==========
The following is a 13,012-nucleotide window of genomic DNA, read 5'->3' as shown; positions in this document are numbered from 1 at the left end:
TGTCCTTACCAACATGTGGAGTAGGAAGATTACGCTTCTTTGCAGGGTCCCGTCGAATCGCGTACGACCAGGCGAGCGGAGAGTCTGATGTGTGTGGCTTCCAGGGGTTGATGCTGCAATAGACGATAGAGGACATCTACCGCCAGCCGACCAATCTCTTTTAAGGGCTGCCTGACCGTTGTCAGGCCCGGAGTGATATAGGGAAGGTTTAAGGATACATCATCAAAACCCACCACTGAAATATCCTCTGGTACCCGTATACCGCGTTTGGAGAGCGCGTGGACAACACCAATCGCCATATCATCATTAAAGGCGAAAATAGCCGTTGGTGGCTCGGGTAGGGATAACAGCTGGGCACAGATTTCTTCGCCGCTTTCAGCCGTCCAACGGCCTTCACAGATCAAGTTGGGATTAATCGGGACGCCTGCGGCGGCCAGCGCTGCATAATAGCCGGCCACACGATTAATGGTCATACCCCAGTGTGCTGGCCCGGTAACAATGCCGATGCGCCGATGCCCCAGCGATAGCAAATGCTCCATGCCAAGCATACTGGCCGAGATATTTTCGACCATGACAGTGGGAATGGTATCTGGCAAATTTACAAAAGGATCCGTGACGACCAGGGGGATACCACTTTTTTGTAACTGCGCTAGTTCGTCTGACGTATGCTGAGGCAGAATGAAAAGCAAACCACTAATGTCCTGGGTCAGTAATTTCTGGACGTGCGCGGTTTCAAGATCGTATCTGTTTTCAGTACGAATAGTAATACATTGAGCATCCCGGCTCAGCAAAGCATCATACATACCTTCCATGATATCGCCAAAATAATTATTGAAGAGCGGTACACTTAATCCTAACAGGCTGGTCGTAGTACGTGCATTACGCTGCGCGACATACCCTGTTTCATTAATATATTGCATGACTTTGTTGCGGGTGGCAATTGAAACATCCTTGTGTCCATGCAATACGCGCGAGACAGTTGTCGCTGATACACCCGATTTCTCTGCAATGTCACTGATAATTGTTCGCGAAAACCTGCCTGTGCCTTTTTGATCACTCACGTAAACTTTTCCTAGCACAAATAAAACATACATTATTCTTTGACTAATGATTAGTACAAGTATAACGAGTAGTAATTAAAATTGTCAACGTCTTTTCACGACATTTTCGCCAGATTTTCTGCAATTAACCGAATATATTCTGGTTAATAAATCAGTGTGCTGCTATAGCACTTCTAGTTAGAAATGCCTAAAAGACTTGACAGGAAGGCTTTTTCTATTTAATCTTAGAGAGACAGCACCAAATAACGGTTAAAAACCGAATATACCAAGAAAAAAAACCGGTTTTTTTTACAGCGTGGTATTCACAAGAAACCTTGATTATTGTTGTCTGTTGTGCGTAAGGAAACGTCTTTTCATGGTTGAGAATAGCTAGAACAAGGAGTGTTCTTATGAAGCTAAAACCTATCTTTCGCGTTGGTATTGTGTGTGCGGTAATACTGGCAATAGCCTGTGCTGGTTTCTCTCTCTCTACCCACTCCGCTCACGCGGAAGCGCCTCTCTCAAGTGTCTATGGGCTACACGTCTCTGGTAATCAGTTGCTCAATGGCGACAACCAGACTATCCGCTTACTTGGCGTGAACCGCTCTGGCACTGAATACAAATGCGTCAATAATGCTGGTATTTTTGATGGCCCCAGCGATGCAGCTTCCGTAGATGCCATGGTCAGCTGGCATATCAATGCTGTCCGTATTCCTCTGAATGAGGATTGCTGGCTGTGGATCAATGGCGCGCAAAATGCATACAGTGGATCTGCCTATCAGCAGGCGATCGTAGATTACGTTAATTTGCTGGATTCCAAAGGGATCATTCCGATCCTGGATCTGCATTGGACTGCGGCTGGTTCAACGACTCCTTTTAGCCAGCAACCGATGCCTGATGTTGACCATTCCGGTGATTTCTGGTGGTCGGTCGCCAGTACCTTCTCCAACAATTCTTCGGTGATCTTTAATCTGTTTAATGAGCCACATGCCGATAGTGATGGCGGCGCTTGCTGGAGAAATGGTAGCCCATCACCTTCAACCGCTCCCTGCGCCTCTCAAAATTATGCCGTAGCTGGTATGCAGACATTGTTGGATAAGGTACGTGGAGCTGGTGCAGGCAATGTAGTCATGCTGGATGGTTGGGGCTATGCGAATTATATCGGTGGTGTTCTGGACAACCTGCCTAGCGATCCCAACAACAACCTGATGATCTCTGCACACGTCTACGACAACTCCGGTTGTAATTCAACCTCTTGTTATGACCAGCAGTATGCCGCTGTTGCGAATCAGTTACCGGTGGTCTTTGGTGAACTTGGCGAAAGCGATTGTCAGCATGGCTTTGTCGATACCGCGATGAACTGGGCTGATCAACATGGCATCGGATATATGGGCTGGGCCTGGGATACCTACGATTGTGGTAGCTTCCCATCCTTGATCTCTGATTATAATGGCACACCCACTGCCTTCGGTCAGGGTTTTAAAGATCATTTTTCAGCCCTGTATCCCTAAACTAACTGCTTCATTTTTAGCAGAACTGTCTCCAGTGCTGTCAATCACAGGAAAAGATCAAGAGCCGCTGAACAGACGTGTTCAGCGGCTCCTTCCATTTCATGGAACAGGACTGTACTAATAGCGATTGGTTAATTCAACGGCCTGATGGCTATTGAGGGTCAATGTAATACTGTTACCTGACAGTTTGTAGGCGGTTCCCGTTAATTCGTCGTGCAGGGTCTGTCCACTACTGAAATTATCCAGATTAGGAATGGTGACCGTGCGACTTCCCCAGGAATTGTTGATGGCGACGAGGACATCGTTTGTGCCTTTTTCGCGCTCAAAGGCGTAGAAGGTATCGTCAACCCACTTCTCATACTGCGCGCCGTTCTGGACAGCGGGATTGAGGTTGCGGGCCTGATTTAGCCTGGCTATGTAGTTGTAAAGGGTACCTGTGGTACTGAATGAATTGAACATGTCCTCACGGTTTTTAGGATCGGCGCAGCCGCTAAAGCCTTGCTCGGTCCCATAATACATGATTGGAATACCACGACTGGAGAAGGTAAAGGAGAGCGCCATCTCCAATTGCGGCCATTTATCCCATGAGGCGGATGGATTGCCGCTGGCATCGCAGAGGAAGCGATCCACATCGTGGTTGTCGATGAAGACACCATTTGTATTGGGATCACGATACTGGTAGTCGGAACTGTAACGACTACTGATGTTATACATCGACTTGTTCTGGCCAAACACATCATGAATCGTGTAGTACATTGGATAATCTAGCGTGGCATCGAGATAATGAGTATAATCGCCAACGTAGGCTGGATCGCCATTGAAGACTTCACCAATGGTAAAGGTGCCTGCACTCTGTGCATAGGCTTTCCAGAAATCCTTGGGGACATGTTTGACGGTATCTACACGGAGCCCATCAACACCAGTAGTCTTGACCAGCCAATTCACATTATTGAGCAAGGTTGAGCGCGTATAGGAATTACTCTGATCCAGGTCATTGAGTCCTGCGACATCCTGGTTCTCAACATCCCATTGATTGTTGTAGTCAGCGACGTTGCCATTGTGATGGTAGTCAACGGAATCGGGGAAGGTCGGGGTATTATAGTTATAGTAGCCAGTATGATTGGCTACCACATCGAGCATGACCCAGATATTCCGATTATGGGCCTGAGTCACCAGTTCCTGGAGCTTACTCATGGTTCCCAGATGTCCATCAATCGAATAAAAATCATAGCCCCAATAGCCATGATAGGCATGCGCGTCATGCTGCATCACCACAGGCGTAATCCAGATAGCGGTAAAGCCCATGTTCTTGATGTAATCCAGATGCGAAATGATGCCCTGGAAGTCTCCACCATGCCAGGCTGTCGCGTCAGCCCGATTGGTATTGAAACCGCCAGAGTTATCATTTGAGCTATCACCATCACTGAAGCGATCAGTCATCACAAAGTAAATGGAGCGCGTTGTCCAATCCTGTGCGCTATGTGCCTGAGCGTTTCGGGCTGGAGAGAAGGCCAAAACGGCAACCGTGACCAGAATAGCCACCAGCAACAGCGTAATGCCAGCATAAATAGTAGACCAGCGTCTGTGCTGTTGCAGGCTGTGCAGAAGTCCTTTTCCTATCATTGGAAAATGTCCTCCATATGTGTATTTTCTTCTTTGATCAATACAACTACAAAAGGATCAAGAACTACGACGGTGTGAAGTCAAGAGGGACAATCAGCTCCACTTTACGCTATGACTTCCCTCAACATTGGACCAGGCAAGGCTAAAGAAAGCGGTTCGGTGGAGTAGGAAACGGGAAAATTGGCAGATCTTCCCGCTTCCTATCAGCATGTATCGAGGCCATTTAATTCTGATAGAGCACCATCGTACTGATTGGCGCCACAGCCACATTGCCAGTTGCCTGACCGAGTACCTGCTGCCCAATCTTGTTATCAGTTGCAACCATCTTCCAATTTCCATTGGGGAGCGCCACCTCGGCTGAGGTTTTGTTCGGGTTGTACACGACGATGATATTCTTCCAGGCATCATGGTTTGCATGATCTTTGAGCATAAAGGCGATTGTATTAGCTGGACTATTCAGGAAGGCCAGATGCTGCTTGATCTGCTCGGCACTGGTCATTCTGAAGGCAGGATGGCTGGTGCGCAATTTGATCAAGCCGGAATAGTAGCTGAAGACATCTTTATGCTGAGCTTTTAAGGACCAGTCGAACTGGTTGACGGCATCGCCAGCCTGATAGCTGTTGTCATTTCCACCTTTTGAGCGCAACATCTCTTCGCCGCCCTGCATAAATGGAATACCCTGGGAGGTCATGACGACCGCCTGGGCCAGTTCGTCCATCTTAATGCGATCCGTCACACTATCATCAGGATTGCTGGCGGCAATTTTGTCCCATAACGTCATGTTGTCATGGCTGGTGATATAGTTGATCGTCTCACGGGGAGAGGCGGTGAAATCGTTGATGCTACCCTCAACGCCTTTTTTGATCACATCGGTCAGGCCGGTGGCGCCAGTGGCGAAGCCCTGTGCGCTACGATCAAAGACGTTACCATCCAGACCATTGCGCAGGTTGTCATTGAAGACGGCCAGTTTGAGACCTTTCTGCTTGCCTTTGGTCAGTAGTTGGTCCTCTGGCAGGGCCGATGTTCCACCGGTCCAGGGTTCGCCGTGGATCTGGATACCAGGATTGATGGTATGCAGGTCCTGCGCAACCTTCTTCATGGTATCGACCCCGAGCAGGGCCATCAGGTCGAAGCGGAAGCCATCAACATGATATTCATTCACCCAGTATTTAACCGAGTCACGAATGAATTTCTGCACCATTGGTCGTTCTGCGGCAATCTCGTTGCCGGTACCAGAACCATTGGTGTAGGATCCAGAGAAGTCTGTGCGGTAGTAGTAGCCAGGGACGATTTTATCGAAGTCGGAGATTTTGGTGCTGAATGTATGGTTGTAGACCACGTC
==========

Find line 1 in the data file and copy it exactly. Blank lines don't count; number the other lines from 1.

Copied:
The following is a 13,012-nucleotide window of genomic DNA, read 5'->3' as shown; positions in this document are numbered from 1 at the left end: